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One difficulty any food ingredient producer faces is the fact that the language with which they describe their products is different from the language which their customers, i.e. the food producers, use to define the expected properties. Though being different, the two descriptors used to define the properties of the food ingredient use technical languages, which can be correlated with each other. In contrast to the technical language used between supplier and user, the consumer uses a more emotional and phenomenological language to describe the properties an ingredient induces in a food product.


The starch producer’s language

The starch manufacturer typically characterises the product with some physical chemical parameters, some of which have been in use for a very long time.  Viscosity related parameters are e.g. DE value, sugar spectrum, viscosity, rheology or the molecular weight distribution. All these parameters are used to define glucose syrups, whereas the latter 3 parameters are used for the characterisation of starches or modified starches. The more specialised the properties of a starch or starch derivative, the more specific the parameter is in describing the specific property. If a particular type of modification induces a specific rheological behaviour at two different temperatures or at two different shear rates, such parameter will typically appear on the product Spec Sheet.

Data relating to the purity criteria of a food ingredient, such as heavy metal content, pesticide or fungal toxin residues, are not discussed in this section since they do not represent functional properties of starch or starch derivatives, but are the sine qua non for the marketability of the products

The food producer’s language

The food producer can only partially correlate the properties specified by the starch producer into his own technical language describing the properties of the ingredient after passing one or more technological process steps. These steps can be described in a very simplified way as:

  • blending and mixing, with different shear rates
  • heating and cooling, with different heating or cooling rates or prolonged thermal exposure
  • combination with other ingredients

These steps expose the food ingredients used for the production process of a particular food to:

  • mechanical stress
  • thermal stress
  • compatibility stress

In the best case scenario all these process stresses are within the tolerable range of the food ingredient’s properties and will not cause a process related change in properties. The properties incorporated to the food product by the addition of the food ingredient should then, in theory, correlate directly with the physical chemical parameter of the ingredient. This works very well for basic parameters, such as the dry substance and sugar spectrum of a glucose syrup used in a beverage application yielding the anticipated brix value and osmotic pressure of the beverage.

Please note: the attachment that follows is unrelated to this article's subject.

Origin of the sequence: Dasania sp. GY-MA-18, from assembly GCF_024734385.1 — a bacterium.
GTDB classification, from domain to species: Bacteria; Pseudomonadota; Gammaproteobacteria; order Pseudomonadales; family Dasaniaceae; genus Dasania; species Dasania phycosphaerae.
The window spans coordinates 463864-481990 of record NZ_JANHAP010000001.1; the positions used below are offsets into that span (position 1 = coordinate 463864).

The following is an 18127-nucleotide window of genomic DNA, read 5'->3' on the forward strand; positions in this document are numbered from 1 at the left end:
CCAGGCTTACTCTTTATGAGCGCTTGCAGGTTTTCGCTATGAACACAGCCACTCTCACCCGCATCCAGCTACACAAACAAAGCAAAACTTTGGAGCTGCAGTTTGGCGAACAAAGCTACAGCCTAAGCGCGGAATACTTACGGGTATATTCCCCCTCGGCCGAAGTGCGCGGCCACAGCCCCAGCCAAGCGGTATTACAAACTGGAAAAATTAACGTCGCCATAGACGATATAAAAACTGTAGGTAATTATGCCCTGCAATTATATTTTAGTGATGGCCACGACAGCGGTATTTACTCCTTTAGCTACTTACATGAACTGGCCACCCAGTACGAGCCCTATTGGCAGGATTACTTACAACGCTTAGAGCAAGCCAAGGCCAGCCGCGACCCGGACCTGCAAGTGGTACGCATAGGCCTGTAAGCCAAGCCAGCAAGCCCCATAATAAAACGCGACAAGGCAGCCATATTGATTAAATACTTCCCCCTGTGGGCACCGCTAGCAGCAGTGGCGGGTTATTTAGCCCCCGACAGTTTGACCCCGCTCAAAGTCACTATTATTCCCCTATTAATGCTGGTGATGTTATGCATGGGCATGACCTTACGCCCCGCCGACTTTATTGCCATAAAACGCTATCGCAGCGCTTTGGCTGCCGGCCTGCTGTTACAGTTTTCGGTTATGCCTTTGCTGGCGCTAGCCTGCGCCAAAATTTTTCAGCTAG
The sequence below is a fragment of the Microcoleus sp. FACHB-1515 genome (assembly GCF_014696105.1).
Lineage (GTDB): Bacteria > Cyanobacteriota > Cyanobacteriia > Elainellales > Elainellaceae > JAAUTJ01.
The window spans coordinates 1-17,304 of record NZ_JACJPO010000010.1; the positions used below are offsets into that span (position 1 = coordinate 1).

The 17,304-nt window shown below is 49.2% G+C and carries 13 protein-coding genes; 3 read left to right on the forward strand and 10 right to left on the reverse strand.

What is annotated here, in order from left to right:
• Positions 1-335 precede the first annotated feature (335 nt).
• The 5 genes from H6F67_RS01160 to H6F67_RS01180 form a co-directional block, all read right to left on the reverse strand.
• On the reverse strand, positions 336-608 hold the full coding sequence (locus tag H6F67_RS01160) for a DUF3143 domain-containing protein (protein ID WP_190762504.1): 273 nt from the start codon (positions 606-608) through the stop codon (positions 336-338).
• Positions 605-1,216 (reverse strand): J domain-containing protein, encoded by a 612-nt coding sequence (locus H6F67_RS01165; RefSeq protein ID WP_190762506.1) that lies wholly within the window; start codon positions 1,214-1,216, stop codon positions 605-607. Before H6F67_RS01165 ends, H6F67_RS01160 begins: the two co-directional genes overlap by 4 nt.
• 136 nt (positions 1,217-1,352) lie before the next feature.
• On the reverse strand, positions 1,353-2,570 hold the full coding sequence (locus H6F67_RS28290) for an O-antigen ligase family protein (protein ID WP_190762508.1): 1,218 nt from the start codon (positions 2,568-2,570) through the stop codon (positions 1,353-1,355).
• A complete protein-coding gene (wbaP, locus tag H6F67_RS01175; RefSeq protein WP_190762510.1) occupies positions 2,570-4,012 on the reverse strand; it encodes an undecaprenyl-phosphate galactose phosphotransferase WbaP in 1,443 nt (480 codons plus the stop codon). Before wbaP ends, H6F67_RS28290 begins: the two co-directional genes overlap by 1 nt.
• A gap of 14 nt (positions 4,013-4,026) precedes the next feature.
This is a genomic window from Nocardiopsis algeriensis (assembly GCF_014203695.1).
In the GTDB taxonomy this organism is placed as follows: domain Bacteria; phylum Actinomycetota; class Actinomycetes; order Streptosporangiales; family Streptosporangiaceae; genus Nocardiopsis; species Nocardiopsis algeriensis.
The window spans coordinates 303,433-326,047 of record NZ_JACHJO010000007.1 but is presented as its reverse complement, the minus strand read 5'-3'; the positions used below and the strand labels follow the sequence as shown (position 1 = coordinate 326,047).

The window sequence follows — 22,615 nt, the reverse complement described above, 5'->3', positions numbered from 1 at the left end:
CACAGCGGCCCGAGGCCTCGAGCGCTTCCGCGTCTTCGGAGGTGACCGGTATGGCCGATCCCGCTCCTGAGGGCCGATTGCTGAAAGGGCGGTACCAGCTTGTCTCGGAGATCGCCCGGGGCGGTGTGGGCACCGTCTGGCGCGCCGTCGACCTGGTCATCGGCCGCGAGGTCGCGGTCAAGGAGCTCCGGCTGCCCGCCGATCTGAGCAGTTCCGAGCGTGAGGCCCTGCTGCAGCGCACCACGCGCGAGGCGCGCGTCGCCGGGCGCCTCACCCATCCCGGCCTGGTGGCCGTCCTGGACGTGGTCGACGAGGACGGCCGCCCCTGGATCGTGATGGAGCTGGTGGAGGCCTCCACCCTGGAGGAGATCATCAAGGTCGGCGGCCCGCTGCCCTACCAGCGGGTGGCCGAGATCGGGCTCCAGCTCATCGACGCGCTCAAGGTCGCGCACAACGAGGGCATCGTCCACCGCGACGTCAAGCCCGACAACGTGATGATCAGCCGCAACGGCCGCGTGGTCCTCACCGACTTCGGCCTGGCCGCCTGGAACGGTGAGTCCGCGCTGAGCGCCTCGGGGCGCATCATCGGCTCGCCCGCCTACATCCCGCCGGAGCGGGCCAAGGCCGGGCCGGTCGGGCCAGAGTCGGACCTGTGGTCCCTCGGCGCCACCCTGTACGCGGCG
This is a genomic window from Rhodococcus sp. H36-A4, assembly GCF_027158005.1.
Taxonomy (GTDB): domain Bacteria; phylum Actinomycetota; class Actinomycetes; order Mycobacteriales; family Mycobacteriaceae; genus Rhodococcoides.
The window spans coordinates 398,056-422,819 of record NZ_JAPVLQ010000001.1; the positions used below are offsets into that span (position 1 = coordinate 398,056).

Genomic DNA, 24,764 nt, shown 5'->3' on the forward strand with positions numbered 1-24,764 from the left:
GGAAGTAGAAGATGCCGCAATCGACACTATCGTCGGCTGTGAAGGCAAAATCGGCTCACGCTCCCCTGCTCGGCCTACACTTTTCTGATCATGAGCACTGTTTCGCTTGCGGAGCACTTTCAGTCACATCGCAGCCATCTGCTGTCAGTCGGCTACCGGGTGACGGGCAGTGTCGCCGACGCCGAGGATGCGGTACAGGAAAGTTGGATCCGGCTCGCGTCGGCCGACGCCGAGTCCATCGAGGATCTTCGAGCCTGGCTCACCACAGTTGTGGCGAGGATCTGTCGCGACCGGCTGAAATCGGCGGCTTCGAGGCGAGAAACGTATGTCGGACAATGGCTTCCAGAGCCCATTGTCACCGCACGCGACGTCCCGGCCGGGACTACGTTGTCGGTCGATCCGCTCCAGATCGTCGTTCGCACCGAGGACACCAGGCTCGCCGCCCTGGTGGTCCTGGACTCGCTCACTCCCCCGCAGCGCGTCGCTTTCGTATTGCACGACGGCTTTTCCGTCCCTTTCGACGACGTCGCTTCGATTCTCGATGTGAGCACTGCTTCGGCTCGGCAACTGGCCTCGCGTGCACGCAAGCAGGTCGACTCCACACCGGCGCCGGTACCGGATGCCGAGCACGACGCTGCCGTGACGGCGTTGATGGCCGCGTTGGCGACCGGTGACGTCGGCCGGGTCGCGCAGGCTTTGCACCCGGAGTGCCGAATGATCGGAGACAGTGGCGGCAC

In food products, which are characterised by a more pronounced textural profile than beverages, the standard viscosity parameter of a modified starch measured at a certain concentration in water will correlation poorly in products like custards or creams which have a significantly lower water and a high sugar, fat and protein content.

In addition to the technological processability and functionality of an ingredient the effect on product shelf-life becomes an important additional decisive quality parameter.

Neither the brix value and osmotic pressure of the first example nor the textural profile of the second example can actually describe the sensory impression the consumer experiences.


The consumer’s language

For the consumer the technological descriptors of neither the ingredient supplier nor the food producer are relevant. The consumer looks for a sensory experience which is related to flavour, colour and mouthfeel of a product. The vocabulary used to describe this sensory experience necessarily has to be different from the technologically driven language of the manufacturers. Some can be easily correlated, like ‘gelled’ or ‘creamy’ with rheological parameters, some, however, like ‘glossy’ or ‘cling’, can only be determined phenomenologically but are difficult to technically specify.

In addition to taste, texture, mouthfeel and appearance the consumer also looks for health related functionality of a food product. The regulation for the marketing of health claims has forced food producers to substantiate any claim with clinical studies of the food product. Even though this regulatory demand has almost completely eliminated health claims from marketing campaigns functional technological claims have taken their place and are positively identified by the consumer. These are for instance all ‘free-from’ claims, like sugar-free which is associated with tooth health and lower calories.